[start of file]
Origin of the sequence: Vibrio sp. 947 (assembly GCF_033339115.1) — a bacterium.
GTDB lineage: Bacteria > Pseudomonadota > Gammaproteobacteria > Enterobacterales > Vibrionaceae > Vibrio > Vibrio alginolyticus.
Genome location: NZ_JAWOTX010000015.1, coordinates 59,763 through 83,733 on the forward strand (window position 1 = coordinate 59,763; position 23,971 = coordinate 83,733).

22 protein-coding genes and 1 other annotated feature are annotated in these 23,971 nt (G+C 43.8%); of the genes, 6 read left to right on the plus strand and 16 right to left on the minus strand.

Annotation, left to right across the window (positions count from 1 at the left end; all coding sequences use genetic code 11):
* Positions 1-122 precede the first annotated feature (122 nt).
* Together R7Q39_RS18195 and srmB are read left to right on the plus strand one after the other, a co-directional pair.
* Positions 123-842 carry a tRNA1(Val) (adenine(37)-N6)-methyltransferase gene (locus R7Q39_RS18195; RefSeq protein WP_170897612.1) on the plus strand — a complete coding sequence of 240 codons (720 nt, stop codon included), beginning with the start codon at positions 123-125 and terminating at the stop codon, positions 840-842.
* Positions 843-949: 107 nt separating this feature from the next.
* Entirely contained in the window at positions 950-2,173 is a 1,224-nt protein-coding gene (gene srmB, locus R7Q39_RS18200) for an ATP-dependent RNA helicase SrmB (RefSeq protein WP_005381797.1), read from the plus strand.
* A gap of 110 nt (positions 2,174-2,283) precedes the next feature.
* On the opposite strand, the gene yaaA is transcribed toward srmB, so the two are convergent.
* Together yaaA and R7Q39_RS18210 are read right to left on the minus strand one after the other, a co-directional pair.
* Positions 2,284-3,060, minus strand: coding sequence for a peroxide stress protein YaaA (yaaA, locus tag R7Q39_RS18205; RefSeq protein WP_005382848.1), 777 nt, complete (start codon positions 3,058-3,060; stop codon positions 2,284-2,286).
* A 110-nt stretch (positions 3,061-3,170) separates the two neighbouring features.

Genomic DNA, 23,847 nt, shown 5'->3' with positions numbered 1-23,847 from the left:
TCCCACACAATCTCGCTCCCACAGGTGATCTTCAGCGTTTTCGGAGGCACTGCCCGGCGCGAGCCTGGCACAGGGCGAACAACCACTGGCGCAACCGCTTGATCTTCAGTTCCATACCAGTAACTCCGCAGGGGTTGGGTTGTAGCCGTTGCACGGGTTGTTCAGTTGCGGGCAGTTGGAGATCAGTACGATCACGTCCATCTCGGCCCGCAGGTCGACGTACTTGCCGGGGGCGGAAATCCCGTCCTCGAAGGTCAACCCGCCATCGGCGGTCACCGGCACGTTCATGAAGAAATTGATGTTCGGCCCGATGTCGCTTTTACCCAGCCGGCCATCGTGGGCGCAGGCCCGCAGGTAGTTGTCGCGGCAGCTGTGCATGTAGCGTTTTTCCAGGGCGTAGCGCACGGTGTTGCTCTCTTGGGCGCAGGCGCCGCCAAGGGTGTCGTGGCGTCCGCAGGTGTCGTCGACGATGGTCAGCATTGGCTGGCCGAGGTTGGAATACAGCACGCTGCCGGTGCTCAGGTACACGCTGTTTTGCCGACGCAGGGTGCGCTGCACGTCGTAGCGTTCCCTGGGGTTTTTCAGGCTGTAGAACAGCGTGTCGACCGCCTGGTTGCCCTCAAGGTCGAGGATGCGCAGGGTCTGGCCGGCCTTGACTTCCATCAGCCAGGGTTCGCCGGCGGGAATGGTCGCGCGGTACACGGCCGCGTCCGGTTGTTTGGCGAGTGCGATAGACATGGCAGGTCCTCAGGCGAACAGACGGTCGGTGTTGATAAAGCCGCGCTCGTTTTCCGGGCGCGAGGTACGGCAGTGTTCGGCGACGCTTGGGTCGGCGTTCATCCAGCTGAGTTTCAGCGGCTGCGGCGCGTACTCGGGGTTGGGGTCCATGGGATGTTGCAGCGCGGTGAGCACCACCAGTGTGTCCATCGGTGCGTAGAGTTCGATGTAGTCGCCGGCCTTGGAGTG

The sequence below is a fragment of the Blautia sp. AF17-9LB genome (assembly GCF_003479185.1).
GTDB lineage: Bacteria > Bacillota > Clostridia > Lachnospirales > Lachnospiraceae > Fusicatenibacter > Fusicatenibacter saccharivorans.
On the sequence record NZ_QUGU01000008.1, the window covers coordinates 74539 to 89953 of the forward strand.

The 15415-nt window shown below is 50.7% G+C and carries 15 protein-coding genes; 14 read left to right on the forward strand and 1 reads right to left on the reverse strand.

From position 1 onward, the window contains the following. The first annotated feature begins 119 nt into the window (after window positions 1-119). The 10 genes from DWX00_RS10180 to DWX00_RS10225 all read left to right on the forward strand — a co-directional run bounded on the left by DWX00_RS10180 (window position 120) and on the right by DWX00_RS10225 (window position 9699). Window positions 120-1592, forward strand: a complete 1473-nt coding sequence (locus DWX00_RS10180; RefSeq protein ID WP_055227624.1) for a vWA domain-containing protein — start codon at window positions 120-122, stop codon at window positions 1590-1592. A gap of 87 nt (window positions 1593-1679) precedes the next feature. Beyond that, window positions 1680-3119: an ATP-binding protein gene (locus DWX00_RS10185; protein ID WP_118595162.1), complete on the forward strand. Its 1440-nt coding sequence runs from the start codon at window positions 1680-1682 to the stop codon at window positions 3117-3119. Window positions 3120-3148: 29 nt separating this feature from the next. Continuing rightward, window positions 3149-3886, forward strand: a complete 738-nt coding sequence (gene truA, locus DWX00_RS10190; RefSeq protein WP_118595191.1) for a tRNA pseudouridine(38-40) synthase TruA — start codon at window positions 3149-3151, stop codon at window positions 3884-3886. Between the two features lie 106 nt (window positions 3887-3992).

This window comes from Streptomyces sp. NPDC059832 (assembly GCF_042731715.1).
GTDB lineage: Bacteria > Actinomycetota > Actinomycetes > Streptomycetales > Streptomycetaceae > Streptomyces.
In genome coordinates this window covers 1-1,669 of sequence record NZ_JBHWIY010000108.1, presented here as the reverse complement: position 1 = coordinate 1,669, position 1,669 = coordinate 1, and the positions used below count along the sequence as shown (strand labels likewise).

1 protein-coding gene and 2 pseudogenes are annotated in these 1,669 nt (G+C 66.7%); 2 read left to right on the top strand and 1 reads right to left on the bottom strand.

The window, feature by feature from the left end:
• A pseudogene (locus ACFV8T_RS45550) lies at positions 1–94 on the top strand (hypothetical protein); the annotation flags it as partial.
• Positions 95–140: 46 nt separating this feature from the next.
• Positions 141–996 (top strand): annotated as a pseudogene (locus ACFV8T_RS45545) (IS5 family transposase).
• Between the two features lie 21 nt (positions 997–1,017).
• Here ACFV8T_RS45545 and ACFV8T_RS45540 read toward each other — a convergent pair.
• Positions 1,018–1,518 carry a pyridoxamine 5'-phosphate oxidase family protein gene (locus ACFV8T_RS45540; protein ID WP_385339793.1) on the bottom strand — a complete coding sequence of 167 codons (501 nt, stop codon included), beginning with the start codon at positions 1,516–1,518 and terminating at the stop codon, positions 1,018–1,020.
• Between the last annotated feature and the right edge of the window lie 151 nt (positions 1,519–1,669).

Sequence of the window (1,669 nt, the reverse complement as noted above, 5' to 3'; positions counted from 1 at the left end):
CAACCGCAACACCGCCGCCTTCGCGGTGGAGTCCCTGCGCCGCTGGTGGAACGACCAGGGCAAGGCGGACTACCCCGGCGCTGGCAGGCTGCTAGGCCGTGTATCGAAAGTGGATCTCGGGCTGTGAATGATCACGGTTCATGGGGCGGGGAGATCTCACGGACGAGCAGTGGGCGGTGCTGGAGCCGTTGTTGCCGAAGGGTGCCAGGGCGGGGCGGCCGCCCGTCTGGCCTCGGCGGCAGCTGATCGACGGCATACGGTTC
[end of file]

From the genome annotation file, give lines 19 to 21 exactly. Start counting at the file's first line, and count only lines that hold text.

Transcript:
GTDB lineage: Bacteria > Bacillota > Clostridia > Lachnospirales > Lachnospiraceae > Fusicatenibacter > Fusicatenibacter saccharivorans.
On the sequence record NZ_QUGU01000008.1, the window covers coordinates 74539 to 89953 of the forward strand.

The 15415-nt window shown below is 50.7% G+C and carries 15 protein-coding genes; 14 read left to right on the forward strand and 1 reads right to left on the reverse strand.